When we last left off I was returning, along with a couple of other albums, a 2-CD Roy Harper retrospective to the record store bin. At $16.99 it was a bit much to spend for a lot of music by a folkie I’d heard of but never actually heard.
So, what was I actually going to buy, after having spend a good hour in the store?
How about 2-CD retrospective of a punk band I’d heard of but never actually heard? Why, you ask? Because it was a whole buck cheaper than Roy Harper. That’s why!
At my advanced age, I’ve learned the value of time, and can ruthlessly limit the amount of it I spend with negative people. Misanthropes, on the other hand, can be tremendously entertaining. At least if they’re accompanied by a guitarist and drummer who are game.
And it helps if you’re a funny misanthrope. Check out the hilarious cover, which rips off the famous Elvis one. And Mark E. Smith does Phil Ochs one better by eschewing the gold suit and, well, looking like Mark E. Smith.
If there’s a way to be annoying while delivering a song, Mark E Smith will find it. I typically have no patience for such tactics, so why am I enjoying this record so much? Maybe because he’s so committed to being annoying. There’s the weird vocal tic he stumbles upon midway through “New Face in Hell”. You can almost hear him thinking oh my god that’s annoying, let me do that for the rest of the song. And how he sings like he’s got a head cold (what, you couldn’t have used a tissue before the take?) on “The Man Whose Head Expanded”. And I use the term “sings” lightly. He’s more of a declaimer/disdainer/crazy person on the subway.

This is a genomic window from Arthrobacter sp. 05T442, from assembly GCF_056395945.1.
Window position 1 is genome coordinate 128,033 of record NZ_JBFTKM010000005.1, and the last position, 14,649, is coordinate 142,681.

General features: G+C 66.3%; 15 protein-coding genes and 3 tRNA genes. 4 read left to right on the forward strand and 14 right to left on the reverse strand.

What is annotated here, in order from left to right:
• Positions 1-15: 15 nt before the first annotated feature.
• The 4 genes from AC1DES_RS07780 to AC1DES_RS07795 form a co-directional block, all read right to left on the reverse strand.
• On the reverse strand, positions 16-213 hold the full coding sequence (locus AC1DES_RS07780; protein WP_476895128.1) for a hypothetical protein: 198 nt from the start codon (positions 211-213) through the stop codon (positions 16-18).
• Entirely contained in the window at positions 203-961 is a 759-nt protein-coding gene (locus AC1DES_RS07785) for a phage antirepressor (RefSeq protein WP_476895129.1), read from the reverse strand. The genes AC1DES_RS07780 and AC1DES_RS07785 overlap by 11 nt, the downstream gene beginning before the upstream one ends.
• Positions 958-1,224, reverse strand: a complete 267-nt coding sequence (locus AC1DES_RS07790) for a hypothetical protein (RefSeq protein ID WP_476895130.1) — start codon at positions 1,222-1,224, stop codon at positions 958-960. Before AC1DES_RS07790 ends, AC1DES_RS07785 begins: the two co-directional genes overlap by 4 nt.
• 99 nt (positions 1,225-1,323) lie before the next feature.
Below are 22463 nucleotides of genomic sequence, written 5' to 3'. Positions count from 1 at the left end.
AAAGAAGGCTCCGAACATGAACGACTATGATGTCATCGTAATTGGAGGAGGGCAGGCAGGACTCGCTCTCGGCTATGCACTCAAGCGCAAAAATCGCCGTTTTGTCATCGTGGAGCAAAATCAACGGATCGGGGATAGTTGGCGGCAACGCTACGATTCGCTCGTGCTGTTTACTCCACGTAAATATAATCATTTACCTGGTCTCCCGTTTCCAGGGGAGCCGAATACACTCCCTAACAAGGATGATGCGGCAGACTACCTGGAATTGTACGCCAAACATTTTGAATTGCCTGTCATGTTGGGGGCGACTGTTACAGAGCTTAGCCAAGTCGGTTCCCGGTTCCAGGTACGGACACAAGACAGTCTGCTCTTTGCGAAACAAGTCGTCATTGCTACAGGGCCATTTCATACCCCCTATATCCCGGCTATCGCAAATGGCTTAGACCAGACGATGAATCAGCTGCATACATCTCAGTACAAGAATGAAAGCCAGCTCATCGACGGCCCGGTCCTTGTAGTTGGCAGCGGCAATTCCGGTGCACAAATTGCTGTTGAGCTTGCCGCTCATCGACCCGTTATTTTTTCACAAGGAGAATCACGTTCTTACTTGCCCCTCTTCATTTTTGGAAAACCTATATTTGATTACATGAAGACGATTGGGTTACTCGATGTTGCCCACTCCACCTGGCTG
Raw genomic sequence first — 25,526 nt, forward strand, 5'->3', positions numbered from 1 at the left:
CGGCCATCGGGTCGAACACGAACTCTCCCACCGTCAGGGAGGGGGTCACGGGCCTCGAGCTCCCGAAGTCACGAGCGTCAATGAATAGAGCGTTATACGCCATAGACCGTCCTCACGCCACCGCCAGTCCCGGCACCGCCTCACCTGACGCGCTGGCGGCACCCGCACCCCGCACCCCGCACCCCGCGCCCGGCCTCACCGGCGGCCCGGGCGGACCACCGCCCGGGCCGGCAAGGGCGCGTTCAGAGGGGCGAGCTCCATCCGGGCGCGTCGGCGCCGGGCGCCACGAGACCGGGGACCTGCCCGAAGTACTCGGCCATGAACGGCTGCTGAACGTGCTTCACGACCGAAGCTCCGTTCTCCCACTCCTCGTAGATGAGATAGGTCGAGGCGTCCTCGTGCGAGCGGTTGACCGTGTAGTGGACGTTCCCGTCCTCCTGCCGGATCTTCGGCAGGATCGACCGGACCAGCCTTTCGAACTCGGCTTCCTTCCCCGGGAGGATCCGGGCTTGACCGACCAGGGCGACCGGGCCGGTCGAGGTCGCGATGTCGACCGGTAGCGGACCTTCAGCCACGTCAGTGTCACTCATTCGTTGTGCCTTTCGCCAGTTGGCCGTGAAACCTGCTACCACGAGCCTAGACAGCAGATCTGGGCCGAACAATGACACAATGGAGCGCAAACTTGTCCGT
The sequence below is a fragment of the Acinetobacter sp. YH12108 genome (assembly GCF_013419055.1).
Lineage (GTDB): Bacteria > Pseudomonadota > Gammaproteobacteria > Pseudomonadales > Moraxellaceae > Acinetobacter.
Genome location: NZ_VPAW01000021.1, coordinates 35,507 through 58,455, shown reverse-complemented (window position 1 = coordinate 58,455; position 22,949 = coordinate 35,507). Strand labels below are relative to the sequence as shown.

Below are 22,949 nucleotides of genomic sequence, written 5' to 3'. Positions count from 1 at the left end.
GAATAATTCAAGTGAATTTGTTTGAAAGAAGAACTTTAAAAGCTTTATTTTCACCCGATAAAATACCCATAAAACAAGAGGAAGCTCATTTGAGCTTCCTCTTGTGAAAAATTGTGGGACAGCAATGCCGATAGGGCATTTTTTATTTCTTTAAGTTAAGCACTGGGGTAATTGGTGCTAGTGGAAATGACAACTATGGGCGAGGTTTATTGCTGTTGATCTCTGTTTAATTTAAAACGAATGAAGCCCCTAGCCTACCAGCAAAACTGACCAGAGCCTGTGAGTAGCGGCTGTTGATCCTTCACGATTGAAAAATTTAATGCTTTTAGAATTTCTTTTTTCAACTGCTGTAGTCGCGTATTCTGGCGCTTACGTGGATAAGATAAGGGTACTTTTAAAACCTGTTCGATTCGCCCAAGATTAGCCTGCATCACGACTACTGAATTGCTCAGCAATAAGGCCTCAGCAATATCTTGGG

If this greatest hits collection is to be believed, the Fall started out at the very beginning of the punk movement, but never quite sound like it. No loud fast guitar chord-based songs. Varying their attack throughout, no two songs sounding alike. Each one having its own unique riff, beat or arrangement. It’s main link with punk would be Smith’s unremitting disdain for … well pretty much everything. But it never quite gets tiresome.
And unlike a lot of punk bands that burst like supernovae and then disappeared, the Fall keeps making music to this day. Thus making it impossible for dilettantes like myself to ever really “get into them” as the hippies used to say. They’ve put out dozens of albums, and this collection just scratches the surface.
I doubt I’d ever want to hang out with Mark E. Smith. Before the first beer was done, he’d tell me exactly what he thought of me. And he doesn’t seem to like a whole lot. So if ever I saw him walking down the street in that ugly sweater, I’d hide in the alley.
But thanks to a canny use of ever changing musicians who articulate and elaborate on his vision so well, listening to his music is a blast. A-